The University Record, April 16, 2001

Researcher hopes words of warning on hearing loss don’t fall on deaf ears

By Lesley Harding
News and Information Services

Do you find yourself asking people to repeat themselves? Does your family ask you to turn the TV down? Do people tell you that you’re talking too loud? If so, you could have noise-induced hearing loss.

Helen Keller once said, “Deafness is worse than blindness.” She felt she could compensate for her lack of eyesight by learning Braille, but there was no getting around her inability to hear. That’s why one U-M researcher feels it’s so important for people to protect themselves from loud noises.

“Noise-induced hearing loss is a permanent disability,” says Sally Lusk, professor of nursing. “Hearing aids don’t restore hearing. And what people don’t understand is this disability is 100 percent preventable.”

Lusk hopes people will listen up on International Noise Awareness Day, which is April 25. More than 20 million people in the United States have some type of hearing impairment, and at least half of those cases are probably due to noise exposure, Lusk says.

For many workers, the tools of their trade are damaging their hearing. Noise-induced hearing loss cases are most often reported in the construction, manufacturing, agricultural, airline and lawn service industries. Employees in these fields are exposed to loud and lasting noise on a regular basis. Noise-induced hearing loss is one of the most common occupational diseases and the second most self-reported occupational illness or injury. The

U-M and National Institute on Deafness and Other Communication Disorders finds:

  • 44 percent of carpenters and 48 percent of plumbers reported a perceived hearing loss.

  • 90 percent of coal miners will have hearing impairment by age 52 (compared with 9 percent of the general population).

  • 70 percent of male, metal/nonmetal miners will experience hearing impairment by age 60.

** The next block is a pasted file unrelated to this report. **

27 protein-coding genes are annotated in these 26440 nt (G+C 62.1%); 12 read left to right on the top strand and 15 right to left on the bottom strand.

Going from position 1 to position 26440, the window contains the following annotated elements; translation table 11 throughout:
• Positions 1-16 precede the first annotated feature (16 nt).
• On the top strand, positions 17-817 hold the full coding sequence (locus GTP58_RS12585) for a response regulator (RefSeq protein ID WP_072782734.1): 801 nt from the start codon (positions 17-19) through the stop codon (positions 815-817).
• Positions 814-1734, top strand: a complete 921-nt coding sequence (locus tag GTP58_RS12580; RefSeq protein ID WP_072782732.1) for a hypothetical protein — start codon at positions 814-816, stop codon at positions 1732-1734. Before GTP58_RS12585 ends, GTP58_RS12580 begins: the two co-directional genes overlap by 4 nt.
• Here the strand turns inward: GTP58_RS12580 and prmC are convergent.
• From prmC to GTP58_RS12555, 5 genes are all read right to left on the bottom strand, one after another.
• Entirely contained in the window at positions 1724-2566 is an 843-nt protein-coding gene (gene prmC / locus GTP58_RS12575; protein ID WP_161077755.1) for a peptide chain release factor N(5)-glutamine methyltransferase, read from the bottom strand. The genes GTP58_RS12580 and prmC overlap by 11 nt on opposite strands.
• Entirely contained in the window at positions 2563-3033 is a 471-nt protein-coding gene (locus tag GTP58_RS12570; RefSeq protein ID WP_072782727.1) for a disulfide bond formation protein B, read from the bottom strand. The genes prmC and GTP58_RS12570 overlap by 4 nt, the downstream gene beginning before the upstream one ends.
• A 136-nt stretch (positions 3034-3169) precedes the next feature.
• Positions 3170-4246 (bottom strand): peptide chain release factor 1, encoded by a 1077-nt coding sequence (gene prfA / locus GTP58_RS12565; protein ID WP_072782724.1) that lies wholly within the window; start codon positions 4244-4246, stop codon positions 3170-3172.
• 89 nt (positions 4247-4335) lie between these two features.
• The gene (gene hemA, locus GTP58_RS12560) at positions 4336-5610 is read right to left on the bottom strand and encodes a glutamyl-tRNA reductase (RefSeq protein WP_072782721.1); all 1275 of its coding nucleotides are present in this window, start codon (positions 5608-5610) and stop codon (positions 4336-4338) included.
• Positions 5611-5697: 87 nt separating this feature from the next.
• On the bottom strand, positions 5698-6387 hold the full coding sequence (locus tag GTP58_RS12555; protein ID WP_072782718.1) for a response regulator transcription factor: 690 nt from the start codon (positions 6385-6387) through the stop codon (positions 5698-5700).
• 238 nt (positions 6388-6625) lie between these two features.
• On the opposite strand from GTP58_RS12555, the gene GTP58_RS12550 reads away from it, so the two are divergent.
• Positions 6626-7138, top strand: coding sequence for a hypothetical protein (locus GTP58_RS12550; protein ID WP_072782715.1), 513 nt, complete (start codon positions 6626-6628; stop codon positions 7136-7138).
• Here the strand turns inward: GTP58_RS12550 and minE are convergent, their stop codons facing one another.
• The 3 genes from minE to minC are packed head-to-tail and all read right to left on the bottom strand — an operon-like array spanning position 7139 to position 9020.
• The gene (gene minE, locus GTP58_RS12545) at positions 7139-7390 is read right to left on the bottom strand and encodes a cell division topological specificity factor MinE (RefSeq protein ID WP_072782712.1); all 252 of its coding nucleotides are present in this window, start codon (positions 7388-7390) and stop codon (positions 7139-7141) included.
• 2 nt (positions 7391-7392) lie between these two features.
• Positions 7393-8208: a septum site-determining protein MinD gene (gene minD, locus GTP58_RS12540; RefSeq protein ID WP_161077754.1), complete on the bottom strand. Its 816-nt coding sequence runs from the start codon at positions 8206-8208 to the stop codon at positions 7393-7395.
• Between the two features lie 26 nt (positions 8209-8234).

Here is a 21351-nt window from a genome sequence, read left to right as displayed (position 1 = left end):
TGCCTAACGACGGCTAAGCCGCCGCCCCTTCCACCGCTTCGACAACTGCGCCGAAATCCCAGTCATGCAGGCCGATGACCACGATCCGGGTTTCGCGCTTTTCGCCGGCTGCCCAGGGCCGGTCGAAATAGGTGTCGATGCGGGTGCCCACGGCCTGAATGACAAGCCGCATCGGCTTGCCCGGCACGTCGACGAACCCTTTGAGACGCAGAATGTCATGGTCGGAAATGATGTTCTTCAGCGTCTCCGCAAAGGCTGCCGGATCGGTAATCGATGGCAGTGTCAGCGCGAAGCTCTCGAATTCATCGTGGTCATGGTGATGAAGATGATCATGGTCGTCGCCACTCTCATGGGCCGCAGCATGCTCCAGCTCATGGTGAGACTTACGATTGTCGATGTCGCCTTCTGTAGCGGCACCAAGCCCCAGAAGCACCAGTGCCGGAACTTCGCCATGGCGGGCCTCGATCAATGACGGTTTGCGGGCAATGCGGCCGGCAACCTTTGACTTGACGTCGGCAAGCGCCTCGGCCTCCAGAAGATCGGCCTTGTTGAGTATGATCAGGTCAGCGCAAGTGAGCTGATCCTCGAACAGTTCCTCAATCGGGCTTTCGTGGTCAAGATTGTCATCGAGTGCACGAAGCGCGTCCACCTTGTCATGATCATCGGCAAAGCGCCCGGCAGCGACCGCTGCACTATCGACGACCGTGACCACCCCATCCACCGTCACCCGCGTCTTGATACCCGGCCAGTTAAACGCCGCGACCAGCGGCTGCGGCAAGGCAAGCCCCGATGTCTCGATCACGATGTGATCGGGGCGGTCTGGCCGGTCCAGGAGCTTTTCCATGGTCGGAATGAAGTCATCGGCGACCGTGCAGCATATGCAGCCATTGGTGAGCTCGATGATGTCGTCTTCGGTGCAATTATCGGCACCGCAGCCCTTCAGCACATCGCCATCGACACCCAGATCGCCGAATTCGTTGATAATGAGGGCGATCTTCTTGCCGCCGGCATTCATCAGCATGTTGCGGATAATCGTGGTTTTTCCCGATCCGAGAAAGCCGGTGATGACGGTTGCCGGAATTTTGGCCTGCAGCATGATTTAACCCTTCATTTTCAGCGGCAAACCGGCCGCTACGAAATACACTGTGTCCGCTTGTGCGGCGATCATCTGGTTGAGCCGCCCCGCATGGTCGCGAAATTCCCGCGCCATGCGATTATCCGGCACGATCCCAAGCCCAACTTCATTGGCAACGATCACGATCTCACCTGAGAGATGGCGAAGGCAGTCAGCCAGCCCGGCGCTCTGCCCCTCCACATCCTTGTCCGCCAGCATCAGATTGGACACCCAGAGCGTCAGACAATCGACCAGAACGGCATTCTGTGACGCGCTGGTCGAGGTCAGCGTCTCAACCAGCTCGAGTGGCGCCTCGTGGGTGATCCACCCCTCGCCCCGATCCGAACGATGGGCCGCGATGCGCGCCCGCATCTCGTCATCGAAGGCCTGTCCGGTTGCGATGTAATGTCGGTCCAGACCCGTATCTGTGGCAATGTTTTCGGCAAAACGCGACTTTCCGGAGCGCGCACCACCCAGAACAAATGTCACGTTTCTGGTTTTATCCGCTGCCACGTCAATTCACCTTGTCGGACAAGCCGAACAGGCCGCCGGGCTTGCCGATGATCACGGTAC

The most startling finding, however, is that all of these noise-induced hearing loss cases could have been avoided with proper protection. Despite the availability of protective gear, workers only wear it 18 percent–71 percent of the time it is needed, U-M studies find.

    In many jobs, employees are required to wear hearing protection. However, even if they follow the standards set by the Occupational Safety and Health Administration, eight out of 100 employees still will experience hearing loss. Lusk says the focus should be on getting manufacturers to produce quieter equipment, but when that fails, workers must use hearing protection 100 percent of the time.

    A less noisy work environment might be healthier overall. Studies show that exposure to noise also effects blood pressure, heart disease, stress levels, illness/absence rates, depression, anxiety, job satisfaction and the incidence of accidents.

    Lusk has developed a series of training programs to increase the awareness of noise-induced hearing loss and get more workers to wear protective gear. She currently is refining an interactive, multimedia program tailored to the individual employee. This computer program is used following the worker’s annual hearing test. The computer records the responses and gives feedback based on the worker’s needs.

    “The end result is to prevent hearing loss due to noise,” Lusk says.